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Next time you’re tempted to lecture your kids about wasting too much time on video games, first check out which games they’re playing – it turns out they may actually be learning important life lessons.
Much research has been done on whether online games and other interactive educational tools can teach people how to make better decisions regarding personal finances, including an exciting new study called “Improving American’s Financial Literacy: Educational Tools at Work,” by Lisa A. Donnini, PhD, KayAnn Miller and Kitch Walker.
The authors compared the credit performance of thousands of college students who opened Wells Fargo credit card accounts in two categories: Those who completed an online financial tutorial on the wise use of credit prior to being issued their card; and those who did not.
The tutorial was based on content from Practical Money Skills for Life, a free financial literacy program run by Visa Inc.
Wells Fargo analyzed each account’s performance more than a year after they were opened and found that cardholders who took the tutorial demonstrated dramatically better credit behavior than those who did not.
The results were eye-opening. Those who completed the tutorial:
•Had revolving monthly balances that were 20 percent lower than those who did not.
•Were 44 percent less likely to be 60 days delinquent on payments.
•Experienced FICO credit score increases that were 240 percent better.
•Were 23 percent less likely to have late fees.
•Were 51 percent less likely to file for bankruptcy.
These data provide tangible evidence of what many financial literacy practitioners have long believed: that financial education intervention given at the right teachable moment – in this case, immediately prior to opening a credit account – works.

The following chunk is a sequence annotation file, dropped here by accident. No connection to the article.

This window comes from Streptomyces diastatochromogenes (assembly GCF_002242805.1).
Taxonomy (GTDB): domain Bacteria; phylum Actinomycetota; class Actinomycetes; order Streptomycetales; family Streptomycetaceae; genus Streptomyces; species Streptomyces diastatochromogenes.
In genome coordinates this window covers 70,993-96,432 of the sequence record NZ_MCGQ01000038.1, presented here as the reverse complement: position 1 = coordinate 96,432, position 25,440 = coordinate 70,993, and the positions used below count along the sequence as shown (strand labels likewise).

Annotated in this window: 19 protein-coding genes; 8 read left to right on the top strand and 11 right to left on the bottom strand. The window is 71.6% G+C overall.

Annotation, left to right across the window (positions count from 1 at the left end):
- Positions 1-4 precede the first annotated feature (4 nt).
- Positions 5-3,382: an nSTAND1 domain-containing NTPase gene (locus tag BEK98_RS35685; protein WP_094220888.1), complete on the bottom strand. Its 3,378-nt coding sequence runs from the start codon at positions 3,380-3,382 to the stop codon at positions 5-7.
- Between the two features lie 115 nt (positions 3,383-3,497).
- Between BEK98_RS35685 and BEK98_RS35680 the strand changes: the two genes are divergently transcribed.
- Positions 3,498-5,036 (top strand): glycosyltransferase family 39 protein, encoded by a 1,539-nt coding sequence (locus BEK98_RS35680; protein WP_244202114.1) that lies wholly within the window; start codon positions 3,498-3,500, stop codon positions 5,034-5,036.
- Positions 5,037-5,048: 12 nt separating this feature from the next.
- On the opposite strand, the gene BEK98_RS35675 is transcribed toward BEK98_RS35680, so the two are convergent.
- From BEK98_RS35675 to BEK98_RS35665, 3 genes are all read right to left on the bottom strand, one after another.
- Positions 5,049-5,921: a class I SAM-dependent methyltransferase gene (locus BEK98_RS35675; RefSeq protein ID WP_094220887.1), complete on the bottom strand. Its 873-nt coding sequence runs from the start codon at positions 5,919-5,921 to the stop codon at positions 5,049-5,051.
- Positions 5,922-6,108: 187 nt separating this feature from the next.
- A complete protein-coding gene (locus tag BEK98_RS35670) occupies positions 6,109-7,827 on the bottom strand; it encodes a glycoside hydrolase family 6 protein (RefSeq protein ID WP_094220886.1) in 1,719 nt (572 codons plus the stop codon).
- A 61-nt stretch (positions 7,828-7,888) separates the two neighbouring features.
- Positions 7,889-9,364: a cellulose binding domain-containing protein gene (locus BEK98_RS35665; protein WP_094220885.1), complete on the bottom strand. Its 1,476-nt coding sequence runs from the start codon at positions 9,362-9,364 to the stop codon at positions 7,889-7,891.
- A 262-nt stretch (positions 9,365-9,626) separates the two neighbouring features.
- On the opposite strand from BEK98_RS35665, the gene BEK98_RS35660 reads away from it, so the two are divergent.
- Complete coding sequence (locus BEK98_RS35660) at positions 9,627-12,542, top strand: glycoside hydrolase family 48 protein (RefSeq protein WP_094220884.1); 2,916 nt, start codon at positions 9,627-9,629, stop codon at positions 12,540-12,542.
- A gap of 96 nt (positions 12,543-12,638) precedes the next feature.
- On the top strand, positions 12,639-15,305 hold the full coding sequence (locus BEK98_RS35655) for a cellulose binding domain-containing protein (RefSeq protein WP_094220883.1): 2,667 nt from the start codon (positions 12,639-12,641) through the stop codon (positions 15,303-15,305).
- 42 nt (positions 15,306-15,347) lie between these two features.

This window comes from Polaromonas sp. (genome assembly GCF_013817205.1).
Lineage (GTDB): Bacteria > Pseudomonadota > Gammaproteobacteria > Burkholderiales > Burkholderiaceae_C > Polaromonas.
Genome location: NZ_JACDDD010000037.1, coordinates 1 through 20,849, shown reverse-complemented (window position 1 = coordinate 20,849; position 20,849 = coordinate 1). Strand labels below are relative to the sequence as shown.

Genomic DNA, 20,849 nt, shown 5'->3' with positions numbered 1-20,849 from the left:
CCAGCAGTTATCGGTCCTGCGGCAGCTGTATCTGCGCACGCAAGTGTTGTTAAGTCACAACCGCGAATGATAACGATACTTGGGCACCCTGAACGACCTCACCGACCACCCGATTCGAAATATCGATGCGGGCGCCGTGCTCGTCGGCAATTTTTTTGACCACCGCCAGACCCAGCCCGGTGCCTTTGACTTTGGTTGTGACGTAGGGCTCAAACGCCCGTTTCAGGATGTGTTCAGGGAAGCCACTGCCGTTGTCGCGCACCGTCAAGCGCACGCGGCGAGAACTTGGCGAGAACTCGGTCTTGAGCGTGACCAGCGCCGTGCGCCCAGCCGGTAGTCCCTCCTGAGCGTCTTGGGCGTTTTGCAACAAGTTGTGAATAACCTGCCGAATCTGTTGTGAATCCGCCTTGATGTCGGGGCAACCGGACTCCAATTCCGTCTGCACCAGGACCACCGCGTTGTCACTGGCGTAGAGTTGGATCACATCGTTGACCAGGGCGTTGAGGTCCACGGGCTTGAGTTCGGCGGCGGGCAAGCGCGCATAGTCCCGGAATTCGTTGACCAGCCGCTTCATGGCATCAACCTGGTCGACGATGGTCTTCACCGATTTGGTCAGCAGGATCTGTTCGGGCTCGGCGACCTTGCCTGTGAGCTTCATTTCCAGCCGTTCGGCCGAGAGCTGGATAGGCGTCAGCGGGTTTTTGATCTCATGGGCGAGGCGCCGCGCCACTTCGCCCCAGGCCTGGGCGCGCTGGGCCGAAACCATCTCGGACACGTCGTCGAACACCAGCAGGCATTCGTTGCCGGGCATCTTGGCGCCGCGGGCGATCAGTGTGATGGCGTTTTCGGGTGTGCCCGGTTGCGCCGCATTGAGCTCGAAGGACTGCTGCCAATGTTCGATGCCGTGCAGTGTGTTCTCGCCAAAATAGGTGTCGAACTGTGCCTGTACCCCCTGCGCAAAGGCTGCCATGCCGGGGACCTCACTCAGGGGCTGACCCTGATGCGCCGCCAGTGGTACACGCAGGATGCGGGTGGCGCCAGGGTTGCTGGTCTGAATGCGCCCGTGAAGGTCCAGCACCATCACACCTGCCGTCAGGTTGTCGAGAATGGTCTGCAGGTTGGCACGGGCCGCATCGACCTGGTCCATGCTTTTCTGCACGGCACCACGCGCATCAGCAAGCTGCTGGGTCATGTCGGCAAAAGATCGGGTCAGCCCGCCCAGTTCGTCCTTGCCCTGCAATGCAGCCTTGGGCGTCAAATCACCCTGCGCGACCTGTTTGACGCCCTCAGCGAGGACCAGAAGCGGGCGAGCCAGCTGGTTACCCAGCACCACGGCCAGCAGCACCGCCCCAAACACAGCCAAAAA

So what has this to do with video games? According to Dr. Donnini, “Children have always learned through play and today, digital media has resulted in increasingly more sophisticated games that can engage youth while at the same time encouraging learning.”
In fact, many would suggest that the key components of good video games, including immediate feedback, rewards, motivation and goal-setting, may be a better fit for the high-technology, global world in which today’s kids live than the more traditional types of learning often found in the classroom.
Some of the better educational video games I’ve seen include several found at Visa’s Practical Money Skills for Life (www.practicalmoneyskills.com/games):
•Financial Soccer, a free, fast-paced, multilingual video game jointly developed with the Federation Internationale de Football Association (FIFA), which incorporates soccer’s structure and rules to teach children and young adults the knowledge and tools they’ll need to establish and maintain sound financial habits over a lifetime.
•Financial Football, a similar game jointly developed with the National Football League.
•Money Metropolis, where kids ages 7 to 12 navigate a multi-dimensional world, making life decisions that will affect whether their virtual bank account shrinks or grows.
•Peter Pig’s Money Counter, where kids ages 4 to7 can practice sorting and counting coins with the help of wise Peter Pig.
Bottom line: Although nothing beats playing in fresh air, there are plenty of electronic games that can teach your kids the skills they’ll need to manage their personal finances.
This article is intended to provide general information and should not be considered legal, tax or financial advice.
It’s always a good idea to consult a tax or financial advisor for specific information on how certain laws apply to your situation and about your individual financial situation.
Practical Money Matters